'Bit in the middle' years to be reviewed
A major review of the "bit in the middle" curriculum for eight to 14- year-olds was announced by the Assembly government this week.
A team of headteachers, officials and academics will explore whether the buffer zone between the foundation phase for under-sevens and the learning pathways for 14-19s is producing good academic results and promoting pupil wellbeing. The team will report its findings to David Hawker, Wales's leading education official, this autumn.
There are growing concerns among primary teachers that the more formal key stage 2 timetable does not marry well with the play-led foundation phase.
But unions said this week that there was no appetite for another curriculum overhaul on the scale of the foundation phase. It is also feared that the review could see the return of middle schools, where pupils spend a couple of years before transferring to the school where they sit their GCSEs.
Elaine Edwards, general secretary of Welsh-medium teachers' union UCAC, said schools needed continuity and stability, not more government policy. "What we don't want is another new curriculum to contend with, or to go back to middle schools," she said.
But David Egan, professor of education at UWIC and chair of the review, said his remit would not be on the scale of the Rose review in England, where controversial proposals to overhaul the primary curriculum are under consultation.
Instead it will be about the lack of a clear policy for eight to 14s. "We have a very distinct policy for our youngest children and a clear policy again for 14-19s. But there's a feeling that eight to 14 is the bit in the middle," he told TES Cymru.
Sir Adrian Webb called for a review of post-11 education in his 2007 report on further education in Wales. Professor Egan said the government had decided to expand this suggested review to include eight to 10-year- olds.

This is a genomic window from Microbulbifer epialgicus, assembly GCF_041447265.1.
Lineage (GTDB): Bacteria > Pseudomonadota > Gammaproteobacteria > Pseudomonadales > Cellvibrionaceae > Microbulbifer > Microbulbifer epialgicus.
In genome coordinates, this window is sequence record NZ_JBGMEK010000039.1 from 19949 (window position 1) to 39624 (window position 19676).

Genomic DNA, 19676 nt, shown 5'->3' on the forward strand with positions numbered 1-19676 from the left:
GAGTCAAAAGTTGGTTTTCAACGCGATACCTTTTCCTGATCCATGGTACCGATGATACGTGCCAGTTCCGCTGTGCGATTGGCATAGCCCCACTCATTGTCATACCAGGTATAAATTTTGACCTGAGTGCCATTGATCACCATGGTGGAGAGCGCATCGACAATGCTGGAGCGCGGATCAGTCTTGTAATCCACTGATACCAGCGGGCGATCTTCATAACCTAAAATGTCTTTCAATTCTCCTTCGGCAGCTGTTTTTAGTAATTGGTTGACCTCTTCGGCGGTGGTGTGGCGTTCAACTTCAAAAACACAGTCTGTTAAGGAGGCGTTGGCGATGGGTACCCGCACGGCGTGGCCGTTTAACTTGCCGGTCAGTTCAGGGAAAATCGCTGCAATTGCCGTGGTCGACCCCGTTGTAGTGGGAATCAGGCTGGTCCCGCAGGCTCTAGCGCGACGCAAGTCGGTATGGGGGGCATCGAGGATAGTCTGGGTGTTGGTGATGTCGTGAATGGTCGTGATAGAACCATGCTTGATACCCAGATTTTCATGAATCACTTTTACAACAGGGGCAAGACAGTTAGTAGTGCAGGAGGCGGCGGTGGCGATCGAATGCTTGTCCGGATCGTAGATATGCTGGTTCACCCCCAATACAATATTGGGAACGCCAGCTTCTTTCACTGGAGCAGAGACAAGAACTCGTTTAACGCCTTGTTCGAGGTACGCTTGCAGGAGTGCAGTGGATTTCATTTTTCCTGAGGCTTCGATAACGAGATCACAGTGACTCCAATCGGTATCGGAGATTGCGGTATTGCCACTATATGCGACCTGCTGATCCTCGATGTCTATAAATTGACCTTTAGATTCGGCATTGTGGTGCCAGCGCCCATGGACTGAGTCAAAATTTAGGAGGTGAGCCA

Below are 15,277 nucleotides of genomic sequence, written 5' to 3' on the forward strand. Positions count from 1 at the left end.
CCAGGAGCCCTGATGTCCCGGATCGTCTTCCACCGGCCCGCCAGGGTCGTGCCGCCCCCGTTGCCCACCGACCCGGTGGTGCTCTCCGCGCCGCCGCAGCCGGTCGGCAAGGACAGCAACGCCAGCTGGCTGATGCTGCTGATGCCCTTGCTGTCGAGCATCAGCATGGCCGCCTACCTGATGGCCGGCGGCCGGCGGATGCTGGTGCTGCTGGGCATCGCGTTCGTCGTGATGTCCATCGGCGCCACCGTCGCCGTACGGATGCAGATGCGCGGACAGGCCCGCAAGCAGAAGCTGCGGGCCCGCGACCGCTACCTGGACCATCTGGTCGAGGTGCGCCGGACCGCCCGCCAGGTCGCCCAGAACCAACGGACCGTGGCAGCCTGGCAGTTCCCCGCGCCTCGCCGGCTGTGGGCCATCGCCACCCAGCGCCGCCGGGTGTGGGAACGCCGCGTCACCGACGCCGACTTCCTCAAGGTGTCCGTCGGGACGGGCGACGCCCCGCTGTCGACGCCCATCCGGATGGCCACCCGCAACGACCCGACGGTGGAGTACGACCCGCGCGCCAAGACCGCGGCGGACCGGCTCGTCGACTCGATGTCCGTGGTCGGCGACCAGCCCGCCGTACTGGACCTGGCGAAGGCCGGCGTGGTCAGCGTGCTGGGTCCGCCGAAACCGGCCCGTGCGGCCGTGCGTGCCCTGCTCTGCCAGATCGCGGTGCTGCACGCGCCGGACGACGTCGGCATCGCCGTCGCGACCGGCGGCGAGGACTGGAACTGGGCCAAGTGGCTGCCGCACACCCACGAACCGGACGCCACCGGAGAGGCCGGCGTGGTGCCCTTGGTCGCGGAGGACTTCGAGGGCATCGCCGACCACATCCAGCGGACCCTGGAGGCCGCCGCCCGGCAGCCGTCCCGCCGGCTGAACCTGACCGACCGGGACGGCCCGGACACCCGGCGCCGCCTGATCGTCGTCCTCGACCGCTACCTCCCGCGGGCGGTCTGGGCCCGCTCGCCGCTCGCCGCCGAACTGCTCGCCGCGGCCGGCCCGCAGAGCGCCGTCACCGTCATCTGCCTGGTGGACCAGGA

The academic and ex-advisor to former education minister Jane Davidson said the review was not "about diving in the deep end", but there needed to be an investigation.
"This is a ground-clearing exercise," he said. "Schools do not want another major initiative, and it is not a case of going back to middle schools. We are asking if there is a joined-up policy for eight to 14- year-olds? Is there a philosophy for this age group? We want to look at that, not pre-judge it."
One of the biggest concerns is over inconsistent performances at the end of primary and beginning of secondary school, he said.
Ms Edwards said a lot of UCAC's primary school members were worried that their teaching styles would fail them once they were faced with pupils used to play-led learning.
"Nobody knows how children brought up on the foundation phase will respond to a more formal style of education at age eight," she said. "Teachers want to know what the future's going to hold."
If the review does reveal "deep flaws", teachers would need to be convinced that something had to be done, she added.
Dr Philip Dixon, director of teachers' union ATL Cymru, agreed that the review's most important task would be to investigate the transition from play-led to formal learning. "Once children have gone through the experience of learning in the foundation phase, you're not going to be able to corral them back to an older form of teaching," he said.
Teachers must be involved in the review's research and in future consultations, he added.
Professor Egan said it would be up to Mr Hawker, director of the Department for Children, Education and Lifelong Learning, to formulate a plan following the review.
"In the first stage, we will look at the policies that are already in place to see whether they are joined up or, if there are gaps, how they might be plugged," he said.